Meanwhile, back in Dr. Tanzi’s lab, new and unexpected clues are emerging about the triggers that make beta-amyloid overproduce. One is that it is a critical player in the innate immune system and is useful for killing off infections. His team speculates that overproduction may be the result of an insult to the brain, like a traumatic brain injury, a stroke or an infection. “You can think of it like scar tissue after a sports injury, which forms to protect the injured joint but then stays there long after the injury is healed, leaving that joint far less mobile than it once was,” says Dr. Moir.
That would also make sense in the context of one of Dr. Hyman’s recent discoveries in 2008 that plaques can develop nearly overnight in mice. The study contradicted the accepted belief that plaques developed slowly over many years and implied that some kind of event initiates the process.
It’s also a clue that could lead to a new paradigm of thinking about — and potential treatments for — Alzheimer’s, because scientific knowledge about antibiotics in infection as well as brain trauma may now factor into understanding of the disease and, perhaps, one day, a cure.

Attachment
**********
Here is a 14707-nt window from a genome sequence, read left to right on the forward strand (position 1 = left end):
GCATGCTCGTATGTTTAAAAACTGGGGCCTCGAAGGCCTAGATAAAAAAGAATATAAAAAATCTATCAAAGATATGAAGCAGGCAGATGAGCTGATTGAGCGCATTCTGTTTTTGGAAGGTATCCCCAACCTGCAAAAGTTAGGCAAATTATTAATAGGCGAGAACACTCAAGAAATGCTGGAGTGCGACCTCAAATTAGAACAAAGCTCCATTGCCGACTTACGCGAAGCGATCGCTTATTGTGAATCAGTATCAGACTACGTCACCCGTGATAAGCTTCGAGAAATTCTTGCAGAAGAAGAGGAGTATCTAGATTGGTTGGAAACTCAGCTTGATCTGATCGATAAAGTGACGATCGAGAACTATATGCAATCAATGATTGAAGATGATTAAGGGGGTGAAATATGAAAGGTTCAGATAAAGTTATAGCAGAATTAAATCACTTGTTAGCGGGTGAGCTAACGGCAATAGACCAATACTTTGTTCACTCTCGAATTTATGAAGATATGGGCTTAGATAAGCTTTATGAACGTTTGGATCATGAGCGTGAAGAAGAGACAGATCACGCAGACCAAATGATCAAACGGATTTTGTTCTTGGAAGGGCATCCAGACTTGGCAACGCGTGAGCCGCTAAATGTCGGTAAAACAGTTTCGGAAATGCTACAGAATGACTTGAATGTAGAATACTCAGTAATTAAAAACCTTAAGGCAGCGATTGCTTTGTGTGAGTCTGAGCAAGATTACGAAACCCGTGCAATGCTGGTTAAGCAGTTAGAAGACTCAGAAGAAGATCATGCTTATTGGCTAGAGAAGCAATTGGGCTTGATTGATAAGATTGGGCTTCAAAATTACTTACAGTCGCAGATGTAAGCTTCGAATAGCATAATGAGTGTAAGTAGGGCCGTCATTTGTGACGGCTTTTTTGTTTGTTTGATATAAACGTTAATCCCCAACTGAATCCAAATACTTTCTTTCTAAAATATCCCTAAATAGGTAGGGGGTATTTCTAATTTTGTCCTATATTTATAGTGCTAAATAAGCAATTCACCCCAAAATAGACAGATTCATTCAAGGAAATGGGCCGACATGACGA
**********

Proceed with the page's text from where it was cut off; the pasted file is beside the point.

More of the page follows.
A sampling of Alzheimer’s research studies underway at Mass General
- Using advanced imaging techniques, an investigation of the earliest changes in patients’ brains as Alzheimer’s begins
- Multiple investigations of novel therapies in mice to see which might protect the brain against Alzheimer’s
- A search for markers in patients’ blood that might precede the symptoms of dementia, for the purpose of diagnosing the disease and reassuring others with subtle or subjective symptoms that they do not have it
- The development of an imaging agent to distinguish Alzheimer’s from Lewy Body dementia and from Parkinson’s disease, which often have common symptoms
- Multiple clinical experimental thera-peutic trials for Alzheimer’s patients